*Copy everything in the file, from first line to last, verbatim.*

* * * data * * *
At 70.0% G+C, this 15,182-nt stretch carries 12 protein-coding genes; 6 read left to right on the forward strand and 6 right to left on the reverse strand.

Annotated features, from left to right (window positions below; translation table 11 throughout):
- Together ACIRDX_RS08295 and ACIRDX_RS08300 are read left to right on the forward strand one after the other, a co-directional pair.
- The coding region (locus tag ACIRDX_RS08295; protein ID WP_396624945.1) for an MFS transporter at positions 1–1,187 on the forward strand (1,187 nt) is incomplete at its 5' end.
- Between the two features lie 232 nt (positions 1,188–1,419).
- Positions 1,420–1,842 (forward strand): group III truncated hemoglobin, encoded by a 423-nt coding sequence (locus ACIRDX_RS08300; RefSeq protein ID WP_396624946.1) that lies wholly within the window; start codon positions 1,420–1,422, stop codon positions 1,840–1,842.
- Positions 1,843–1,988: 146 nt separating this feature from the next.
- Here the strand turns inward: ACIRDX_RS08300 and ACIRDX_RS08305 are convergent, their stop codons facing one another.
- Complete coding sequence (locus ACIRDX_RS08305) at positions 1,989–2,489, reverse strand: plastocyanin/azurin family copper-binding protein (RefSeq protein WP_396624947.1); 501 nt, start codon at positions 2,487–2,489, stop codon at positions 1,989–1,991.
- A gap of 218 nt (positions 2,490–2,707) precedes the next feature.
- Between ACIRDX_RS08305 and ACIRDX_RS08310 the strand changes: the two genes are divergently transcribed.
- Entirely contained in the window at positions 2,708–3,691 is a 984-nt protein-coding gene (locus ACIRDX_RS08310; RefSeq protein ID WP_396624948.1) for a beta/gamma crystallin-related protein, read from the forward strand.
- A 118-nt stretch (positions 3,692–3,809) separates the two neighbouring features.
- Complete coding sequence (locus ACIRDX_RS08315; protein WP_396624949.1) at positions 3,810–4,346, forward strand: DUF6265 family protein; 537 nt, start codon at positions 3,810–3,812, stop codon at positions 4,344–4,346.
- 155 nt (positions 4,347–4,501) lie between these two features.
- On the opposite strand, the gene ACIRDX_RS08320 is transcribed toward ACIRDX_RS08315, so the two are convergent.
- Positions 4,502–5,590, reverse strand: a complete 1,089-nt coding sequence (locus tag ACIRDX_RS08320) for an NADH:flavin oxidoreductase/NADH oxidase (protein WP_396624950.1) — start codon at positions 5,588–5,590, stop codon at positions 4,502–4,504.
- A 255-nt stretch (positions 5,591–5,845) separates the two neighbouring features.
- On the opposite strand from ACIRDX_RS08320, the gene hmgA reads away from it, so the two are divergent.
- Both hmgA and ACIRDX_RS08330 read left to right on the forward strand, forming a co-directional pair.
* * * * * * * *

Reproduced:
At 70.0% G+C, this 15,182-nt stretch carries 12 protein-coding genes; 6 read left to right on the forward strand and 6 right to left on the reverse strand.

Annotated features, from left to right (window positions below; translation table 11 throughout):
- Together ACIRDX_RS08295 and ACIRDX_RS08300 are read left to right on the forward strand one after the other, a co-directional pair.
- The coding region (locus tag ACIRDX_RS08295; protein ID WP_396624945.1) for an MFS transporter at positions 1–1,187 on the forward strand (1,187 nt) is incomplete at its 5' end.
- Between the two features lie 232 nt (positions 1,188–1,419).
- Positions 1,420–1,842 (forward strand): group III truncated hemoglobin, encoded by a 423-nt coding sequence (locus ACIRDX_RS08300; RefSeq protein ID WP_396624946.1) that lies wholly within the window; start codon positions 1,420–1,422, stop codon positions 1,840–1,842.
- Positions 1,843–1,988: 146 nt separating this feature from the next.
- Here the strand turns inward: ACIRDX_RS08300 and ACIRDX_RS08305 are convergent, their stop codons facing one another.
- Complete coding sequence (locus ACIRDX_RS08305) at positions 1,989–2,489, reverse strand: plastocyanin/azurin family copper-binding protein (RefSeq protein WP_396624947.1); 501 nt, start codon at positions 2,487–2,489, stop codon at positions 1,989–1,991.
- A gap of 218 nt (positions 2,490–2,707) precedes the next feature.
- Between ACIRDX_RS08305 and ACIRDX_RS08310 the strand changes: the two genes are divergently transcribed.
- Entirely contained in the window at positions 2,708–3,691 is a 984-nt protein-coding gene (locus ACIRDX_RS08310; RefSeq protein ID WP_396624948.1) for a beta/gamma crystallin-related protein, read from the forward strand.
- A 118-nt stretch (positions 3,692–3,809) separates the two neighbouring features.
- Complete coding sequence (locus ACIRDX_RS08315; protein WP_396624949.1) at positions 3,810–4,346, forward strand: DUF6265 family protein; 537 nt, start codon at positions 3,810–3,812, stop codon at positions 4,344–4,346.
- 155 nt (positions 4,347–4,501) lie between these two features.
- On the opposite strand, the gene ACIRDX_RS08320 is transcribed toward ACIRDX_RS08315, so the two are convergent.
- Positions 4,502–5,590, reverse strand: a complete 1,089-nt coding sequence (locus tag ACIRDX_RS08320) for an NADH:flavin oxidoreductase/NADH oxidase (protein WP_396624950.1) — start codon at positions 5,588–5,590, stop codon at positions 4,502–4,504.
- A 255-nt stretch (positions 5,591–5,845) separates the two neighbouring features.
- On the opposite strand from ACIRDX_RS08320, the gene hmgA reads away from it, so the two are divergent.
- Both hmgA and ACIRDX_RS08330 read left to right on the forward strand, forming a co-directional pair.